To his coy love

 
This week’s poem is from Michael Drayton (1563 -1631).

To his coy love (1619)

I pray thee, leave, love me no more,
Call home the heart you gave me!
I but in vain that saint adore
That can but will not save me.
These poor half-kisses kill me quite—
Was ever man thus servèd?
Amidst an ocean of delight
For pleasure to be starvèd?

Show me no more those snowy breasts
With azure riverets branchèd,
Where, whilst mine eye with plenty feasts,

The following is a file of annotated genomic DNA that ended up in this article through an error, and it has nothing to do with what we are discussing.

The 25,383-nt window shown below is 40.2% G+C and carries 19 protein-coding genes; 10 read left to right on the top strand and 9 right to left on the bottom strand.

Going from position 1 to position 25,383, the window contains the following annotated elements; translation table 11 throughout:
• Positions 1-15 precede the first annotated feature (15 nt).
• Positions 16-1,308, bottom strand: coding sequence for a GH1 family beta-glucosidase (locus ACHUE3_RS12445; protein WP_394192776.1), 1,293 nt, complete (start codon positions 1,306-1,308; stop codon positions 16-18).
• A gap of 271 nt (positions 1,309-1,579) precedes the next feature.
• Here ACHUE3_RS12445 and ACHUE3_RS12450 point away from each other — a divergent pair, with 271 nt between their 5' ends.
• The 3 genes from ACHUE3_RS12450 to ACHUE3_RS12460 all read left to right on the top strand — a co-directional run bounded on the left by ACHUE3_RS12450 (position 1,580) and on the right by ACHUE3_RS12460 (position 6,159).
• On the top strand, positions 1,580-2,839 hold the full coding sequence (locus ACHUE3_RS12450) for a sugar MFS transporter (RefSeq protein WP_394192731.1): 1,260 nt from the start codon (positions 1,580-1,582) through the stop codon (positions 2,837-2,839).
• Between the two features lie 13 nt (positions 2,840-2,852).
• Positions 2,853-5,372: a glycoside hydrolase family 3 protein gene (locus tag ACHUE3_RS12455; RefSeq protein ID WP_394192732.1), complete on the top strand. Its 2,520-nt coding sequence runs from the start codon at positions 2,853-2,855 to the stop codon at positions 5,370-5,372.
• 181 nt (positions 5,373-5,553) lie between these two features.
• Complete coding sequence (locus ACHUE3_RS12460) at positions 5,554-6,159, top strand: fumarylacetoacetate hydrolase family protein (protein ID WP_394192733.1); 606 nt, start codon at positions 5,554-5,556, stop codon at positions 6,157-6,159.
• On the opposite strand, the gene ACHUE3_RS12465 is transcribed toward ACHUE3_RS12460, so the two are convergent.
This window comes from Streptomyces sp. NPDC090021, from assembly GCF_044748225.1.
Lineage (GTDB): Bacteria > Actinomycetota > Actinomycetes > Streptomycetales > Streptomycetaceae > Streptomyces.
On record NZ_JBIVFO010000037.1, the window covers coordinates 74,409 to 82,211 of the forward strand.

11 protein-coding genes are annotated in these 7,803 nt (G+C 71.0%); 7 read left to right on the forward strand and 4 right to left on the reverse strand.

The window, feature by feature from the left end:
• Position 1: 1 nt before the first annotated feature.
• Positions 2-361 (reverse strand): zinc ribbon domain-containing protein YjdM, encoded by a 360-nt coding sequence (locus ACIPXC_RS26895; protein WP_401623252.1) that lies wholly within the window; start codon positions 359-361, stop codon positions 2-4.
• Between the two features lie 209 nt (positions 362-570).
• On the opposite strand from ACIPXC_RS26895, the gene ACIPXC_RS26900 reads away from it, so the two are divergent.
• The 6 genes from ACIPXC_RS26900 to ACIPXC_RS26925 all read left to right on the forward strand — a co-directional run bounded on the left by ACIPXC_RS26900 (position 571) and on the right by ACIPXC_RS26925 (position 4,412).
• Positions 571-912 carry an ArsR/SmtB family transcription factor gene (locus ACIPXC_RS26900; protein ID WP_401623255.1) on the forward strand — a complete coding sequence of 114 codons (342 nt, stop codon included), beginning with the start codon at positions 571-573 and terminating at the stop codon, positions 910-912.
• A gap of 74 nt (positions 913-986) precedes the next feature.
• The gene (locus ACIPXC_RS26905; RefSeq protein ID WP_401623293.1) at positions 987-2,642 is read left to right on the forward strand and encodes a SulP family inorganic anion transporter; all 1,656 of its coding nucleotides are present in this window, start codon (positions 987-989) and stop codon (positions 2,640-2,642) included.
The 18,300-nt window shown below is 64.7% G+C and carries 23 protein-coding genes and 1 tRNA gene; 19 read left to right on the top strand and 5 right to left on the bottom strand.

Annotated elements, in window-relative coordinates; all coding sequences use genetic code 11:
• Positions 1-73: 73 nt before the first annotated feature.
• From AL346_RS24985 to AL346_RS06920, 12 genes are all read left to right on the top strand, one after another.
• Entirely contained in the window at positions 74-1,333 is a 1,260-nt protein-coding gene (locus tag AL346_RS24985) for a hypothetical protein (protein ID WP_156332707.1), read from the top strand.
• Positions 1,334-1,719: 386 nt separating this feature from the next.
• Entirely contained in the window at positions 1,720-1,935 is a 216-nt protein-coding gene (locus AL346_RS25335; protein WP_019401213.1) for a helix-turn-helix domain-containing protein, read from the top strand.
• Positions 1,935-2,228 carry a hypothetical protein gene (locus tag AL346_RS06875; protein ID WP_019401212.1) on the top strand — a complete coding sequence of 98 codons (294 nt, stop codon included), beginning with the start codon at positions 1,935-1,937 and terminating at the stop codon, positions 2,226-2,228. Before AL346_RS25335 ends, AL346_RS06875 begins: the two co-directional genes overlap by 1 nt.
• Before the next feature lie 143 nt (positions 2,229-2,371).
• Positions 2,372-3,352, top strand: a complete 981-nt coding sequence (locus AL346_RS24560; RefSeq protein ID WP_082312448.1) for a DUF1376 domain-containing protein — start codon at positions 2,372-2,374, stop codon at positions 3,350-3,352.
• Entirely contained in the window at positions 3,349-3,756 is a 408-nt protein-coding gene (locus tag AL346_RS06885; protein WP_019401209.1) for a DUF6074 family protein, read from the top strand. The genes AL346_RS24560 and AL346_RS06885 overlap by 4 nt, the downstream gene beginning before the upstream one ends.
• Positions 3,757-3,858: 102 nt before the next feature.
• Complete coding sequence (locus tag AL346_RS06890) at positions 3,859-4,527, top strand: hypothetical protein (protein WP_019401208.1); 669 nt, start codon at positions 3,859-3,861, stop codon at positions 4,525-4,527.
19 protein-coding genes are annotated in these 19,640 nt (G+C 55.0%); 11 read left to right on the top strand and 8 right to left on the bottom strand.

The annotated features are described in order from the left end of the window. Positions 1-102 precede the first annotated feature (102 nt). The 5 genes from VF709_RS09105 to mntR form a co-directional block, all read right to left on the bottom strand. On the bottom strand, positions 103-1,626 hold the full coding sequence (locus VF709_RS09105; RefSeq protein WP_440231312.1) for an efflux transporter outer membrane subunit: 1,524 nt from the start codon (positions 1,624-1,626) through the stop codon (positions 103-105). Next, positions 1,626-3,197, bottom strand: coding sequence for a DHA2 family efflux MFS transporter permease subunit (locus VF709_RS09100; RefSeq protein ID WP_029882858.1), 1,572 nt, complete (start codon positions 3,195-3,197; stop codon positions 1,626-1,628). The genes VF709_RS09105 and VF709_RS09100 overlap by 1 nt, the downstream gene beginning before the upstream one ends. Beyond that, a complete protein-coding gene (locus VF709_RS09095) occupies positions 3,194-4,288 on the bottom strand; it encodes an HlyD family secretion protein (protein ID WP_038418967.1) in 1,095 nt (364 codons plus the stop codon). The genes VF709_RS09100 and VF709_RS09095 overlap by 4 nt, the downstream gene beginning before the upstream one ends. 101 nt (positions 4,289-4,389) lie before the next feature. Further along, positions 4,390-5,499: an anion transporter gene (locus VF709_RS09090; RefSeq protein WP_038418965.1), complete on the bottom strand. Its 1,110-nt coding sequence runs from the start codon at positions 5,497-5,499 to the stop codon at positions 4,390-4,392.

Yet is my thirst not stanchèd;
O Tantalus, thy pains ne’er tell!
By me thou art prevented:
‘Tis nothing to be plagued in Hell,
But thus in Heaven tormented.

Clip me no more in those dear arms,
Nor thy life’s comfort call me,
O these are but too powerful charms,
And do but more enthral me!
But see how patient I am grown
In all this coil about thee:
Come, nice thing, let my heart alone,
I cannot live without thee!

Michael Drayton

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